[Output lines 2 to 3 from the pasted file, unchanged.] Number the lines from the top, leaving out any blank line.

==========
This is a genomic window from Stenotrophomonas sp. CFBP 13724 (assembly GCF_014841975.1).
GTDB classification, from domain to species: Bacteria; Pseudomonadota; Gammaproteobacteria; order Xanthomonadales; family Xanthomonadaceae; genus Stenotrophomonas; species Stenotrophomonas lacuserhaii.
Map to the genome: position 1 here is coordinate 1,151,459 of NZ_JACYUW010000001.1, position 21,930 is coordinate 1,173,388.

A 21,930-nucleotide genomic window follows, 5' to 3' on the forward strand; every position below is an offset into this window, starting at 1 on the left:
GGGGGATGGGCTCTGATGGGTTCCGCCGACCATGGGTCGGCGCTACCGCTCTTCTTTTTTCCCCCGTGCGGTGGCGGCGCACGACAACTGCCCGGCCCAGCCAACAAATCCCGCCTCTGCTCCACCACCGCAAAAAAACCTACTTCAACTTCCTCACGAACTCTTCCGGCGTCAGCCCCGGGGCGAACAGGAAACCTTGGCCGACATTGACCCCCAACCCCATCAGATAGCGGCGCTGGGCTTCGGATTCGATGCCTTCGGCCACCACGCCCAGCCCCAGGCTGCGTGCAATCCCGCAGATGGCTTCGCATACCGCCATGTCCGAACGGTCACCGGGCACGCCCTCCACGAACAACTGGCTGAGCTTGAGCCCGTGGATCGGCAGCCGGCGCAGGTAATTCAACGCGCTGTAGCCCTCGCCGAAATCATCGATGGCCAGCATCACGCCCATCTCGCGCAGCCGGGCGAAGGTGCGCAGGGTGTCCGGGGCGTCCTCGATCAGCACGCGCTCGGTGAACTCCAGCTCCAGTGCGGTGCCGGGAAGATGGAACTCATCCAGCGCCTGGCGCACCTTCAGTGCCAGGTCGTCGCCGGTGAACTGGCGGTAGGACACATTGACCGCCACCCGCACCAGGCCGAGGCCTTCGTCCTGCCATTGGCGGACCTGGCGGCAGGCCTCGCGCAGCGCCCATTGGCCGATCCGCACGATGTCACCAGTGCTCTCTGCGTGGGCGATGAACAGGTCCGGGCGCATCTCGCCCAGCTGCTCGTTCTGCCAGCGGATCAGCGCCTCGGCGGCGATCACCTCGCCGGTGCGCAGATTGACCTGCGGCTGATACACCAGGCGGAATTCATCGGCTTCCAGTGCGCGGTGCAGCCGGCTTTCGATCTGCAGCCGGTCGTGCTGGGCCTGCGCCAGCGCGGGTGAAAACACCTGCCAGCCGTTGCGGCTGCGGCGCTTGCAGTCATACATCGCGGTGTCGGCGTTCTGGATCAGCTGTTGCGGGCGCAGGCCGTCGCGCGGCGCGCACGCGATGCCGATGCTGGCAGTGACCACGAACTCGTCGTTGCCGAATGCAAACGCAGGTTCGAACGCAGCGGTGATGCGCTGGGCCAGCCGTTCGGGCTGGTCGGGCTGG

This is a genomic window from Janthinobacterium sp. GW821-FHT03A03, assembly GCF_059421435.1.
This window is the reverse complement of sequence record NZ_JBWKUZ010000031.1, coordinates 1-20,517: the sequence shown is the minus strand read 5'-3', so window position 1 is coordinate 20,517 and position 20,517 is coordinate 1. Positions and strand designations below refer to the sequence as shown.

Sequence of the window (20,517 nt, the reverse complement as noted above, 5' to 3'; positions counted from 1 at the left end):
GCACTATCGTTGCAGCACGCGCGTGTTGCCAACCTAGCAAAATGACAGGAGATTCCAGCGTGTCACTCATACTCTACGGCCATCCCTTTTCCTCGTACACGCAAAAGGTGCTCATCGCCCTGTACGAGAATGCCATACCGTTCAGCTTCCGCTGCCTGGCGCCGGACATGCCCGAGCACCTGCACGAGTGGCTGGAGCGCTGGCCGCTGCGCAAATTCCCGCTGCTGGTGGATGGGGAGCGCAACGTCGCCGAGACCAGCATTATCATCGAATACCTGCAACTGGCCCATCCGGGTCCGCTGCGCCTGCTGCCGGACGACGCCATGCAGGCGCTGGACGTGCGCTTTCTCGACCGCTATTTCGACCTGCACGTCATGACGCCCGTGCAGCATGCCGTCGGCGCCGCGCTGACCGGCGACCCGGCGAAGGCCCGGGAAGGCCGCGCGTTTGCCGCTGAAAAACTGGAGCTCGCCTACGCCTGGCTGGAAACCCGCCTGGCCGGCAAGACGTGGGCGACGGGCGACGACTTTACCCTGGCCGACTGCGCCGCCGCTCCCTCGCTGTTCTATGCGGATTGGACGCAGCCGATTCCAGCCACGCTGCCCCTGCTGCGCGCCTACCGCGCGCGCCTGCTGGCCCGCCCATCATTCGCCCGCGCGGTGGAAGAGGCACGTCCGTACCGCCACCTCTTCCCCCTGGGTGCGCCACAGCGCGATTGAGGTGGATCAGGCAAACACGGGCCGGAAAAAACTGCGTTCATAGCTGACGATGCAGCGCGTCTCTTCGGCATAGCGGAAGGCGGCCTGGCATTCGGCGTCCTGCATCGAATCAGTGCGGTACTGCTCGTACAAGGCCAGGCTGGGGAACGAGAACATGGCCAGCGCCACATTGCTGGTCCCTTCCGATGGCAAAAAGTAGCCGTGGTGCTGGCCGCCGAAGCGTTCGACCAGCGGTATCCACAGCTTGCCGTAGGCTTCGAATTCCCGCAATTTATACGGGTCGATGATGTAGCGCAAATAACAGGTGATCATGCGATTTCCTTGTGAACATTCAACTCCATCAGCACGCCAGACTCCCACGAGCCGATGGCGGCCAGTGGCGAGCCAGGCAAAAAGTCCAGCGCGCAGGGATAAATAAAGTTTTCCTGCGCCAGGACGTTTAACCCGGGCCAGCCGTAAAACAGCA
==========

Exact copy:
GTDB classification, from domain to species: Bacteria; Pseudomonadota; Gammaproteobacteria; order Xanthomonadales; family Xanthomonadaceae; genus Stenotrophomonas; species Stenotrophomonas lacuserhaii.
Map to the genome: position 1 here is coordinate 1,151,459 of NZ_JACYUW010000001.1, position 21,930 is coordinate 1,173,388.